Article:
Healthy Bone Marrow Cells Reduce Progression of Kidney Failure Better Than CKD Bone Marrow Cells in Rats With Established Chronic Kidney Disease
Abstract:Chronic kidney disease (CKD) is a major health care problem. New interventions to slow or prevent disease progression are urgently needed. We studied functional and structural effects of infusion of healthy and CKD bone marrow cells (BMCs) in a rat model of established CKD. CKD was induced by 5/6 nephrectomy (SNX) in Lewis rats, and disease progression was accelerated with L-NNA and 6% NaCl diet. Six weeks after SNX, CKD rats received healthy eGFP+ BMCs, CKD eGFP+ BMCs, or vehicle by single renal artery injection. Healthy BMCs were functionally effective 6 weeks after administration: glomerular filtration rate (GFR; inulin clearance) (0.48±0.16 vs. 0.26±0.14 ml/min/100 g) and effective renal plasma flow (RPF; PAH clearance) (1.6±0.40 vs. 1.0±0.62 ml/min/100 g) were higher in healthy BMC- versus vehicle-treated rats (both p < 0.05). Systolic blood pressure (SBP) and proteinuria were lower 5 weeks after treatment with healthy BMCs versus vehicle (SBP, 151±13 vs. 186±25 mmHg; proteinuria, 33±20 vs. 59±39 mg/day, both p < 0.05). Glomerular capillary density was increased, and less sclerosis was detected after healthy BMCs (both p < 0.05). Tubulointerstitial inflammation was also decreased after healthy BMCs. eGFP+ cells were present in the glomeruli and peritubular capillaries of the remnant kidney in all BMC-treated rats. CKD BMCs also reduced SBP, proteinuria, glomerulosclerosis, and tubular atrophy versus vehicle in CKD rats. However, CKD BMC therapy was not functionally effective versus vehicle [GFR: 0.28±0.09 vs. 0.26±0.16 ml/min/100 g (NS), RPF: 1.15±0.36 vs. 0.78±0.44 ml/min/100 g (NS)], and failed to decrease tubulointerstitial inflammation and fibrosis. Single intrarenal injection of healthy BMCs in rats with established CKD slowed progression of the disease, associated with increased glomerular capillary density and less sclerosis, whereas injection of CKD BMCs was less effective.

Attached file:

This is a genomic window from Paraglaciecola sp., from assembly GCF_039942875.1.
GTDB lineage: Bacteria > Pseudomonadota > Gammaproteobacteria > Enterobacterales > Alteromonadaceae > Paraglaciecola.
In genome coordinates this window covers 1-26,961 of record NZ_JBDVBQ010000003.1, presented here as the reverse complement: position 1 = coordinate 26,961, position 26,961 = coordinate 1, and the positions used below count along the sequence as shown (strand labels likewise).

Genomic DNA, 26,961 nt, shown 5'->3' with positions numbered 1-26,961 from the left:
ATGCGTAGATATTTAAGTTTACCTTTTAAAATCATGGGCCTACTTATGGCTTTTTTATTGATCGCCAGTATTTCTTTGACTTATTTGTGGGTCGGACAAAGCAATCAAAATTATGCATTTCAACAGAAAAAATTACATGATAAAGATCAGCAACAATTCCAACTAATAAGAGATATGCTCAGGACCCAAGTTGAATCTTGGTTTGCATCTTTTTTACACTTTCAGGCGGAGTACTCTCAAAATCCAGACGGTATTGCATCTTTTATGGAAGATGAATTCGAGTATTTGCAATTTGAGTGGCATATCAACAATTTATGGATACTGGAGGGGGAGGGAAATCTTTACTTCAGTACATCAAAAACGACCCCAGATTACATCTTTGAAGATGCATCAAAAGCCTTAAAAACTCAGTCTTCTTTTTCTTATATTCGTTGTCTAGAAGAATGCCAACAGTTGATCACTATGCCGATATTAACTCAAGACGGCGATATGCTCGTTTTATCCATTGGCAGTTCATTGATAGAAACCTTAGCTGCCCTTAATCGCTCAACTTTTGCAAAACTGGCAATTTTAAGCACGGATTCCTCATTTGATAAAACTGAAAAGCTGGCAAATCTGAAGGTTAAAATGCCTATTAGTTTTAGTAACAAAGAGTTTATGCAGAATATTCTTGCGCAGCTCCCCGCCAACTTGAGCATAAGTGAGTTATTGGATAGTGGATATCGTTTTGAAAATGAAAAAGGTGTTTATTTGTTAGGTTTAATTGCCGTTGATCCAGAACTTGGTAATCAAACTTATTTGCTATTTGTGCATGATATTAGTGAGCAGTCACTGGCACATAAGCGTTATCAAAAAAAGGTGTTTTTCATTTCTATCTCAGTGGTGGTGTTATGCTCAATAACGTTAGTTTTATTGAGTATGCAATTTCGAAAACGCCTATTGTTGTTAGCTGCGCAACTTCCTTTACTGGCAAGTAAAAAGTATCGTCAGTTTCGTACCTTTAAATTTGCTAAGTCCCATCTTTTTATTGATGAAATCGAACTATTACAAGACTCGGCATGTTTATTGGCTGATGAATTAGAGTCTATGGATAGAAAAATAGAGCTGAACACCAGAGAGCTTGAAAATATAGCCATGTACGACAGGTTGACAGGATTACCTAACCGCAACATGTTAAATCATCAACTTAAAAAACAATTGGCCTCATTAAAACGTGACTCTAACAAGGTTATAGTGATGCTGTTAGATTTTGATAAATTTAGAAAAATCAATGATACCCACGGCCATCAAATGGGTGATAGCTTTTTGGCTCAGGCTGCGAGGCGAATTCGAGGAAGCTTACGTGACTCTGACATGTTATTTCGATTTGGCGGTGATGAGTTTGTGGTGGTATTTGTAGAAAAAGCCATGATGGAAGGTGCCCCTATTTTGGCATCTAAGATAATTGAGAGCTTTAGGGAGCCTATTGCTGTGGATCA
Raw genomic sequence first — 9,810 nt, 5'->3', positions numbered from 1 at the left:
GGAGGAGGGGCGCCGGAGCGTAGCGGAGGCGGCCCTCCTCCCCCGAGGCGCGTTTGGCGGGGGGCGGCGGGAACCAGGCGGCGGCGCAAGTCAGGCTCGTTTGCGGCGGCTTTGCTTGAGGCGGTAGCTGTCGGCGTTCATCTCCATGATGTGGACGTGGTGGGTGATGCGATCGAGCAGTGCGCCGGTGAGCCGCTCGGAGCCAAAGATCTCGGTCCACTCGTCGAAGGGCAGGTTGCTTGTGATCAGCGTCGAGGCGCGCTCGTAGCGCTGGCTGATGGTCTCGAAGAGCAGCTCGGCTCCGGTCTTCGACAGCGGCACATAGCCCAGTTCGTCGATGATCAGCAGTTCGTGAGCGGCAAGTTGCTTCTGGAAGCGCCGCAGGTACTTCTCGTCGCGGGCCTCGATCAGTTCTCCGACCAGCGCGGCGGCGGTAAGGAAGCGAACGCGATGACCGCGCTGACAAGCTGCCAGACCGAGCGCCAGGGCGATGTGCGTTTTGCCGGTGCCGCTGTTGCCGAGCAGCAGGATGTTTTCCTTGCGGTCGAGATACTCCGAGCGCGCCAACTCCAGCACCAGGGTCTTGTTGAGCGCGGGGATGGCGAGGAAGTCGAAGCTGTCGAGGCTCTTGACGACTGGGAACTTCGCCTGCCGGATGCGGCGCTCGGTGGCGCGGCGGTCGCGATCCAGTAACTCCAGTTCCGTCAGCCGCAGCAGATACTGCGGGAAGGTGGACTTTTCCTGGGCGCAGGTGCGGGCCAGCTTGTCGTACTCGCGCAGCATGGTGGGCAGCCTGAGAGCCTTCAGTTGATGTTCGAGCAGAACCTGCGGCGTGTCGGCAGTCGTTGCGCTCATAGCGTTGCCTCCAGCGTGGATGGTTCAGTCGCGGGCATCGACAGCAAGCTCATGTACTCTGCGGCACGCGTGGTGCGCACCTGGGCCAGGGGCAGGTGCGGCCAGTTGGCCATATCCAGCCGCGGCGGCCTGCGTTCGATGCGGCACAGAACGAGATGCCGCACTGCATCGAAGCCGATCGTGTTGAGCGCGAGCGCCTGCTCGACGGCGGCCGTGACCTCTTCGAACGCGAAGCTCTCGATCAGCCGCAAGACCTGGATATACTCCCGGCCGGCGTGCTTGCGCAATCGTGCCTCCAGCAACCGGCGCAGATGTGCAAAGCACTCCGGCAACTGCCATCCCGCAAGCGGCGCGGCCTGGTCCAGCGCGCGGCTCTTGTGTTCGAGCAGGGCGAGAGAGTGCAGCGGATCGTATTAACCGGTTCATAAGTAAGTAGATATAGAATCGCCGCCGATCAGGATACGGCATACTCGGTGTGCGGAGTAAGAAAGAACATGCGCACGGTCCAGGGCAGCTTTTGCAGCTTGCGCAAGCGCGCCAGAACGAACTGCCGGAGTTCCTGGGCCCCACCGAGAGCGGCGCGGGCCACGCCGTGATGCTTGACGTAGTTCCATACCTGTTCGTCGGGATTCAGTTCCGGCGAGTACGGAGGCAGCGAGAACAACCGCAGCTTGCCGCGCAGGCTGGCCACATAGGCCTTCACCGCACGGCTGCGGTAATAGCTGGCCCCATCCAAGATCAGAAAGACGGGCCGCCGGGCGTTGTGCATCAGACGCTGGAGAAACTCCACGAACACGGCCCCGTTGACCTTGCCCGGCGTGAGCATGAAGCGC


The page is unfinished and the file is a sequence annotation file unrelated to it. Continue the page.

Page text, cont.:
Document Type: Research Article
Affiliations: Department of Nephrology and Hypertension, University Medical Center Utrecht, Utrecht, The Netherlands
Publication date: October 1, 2012
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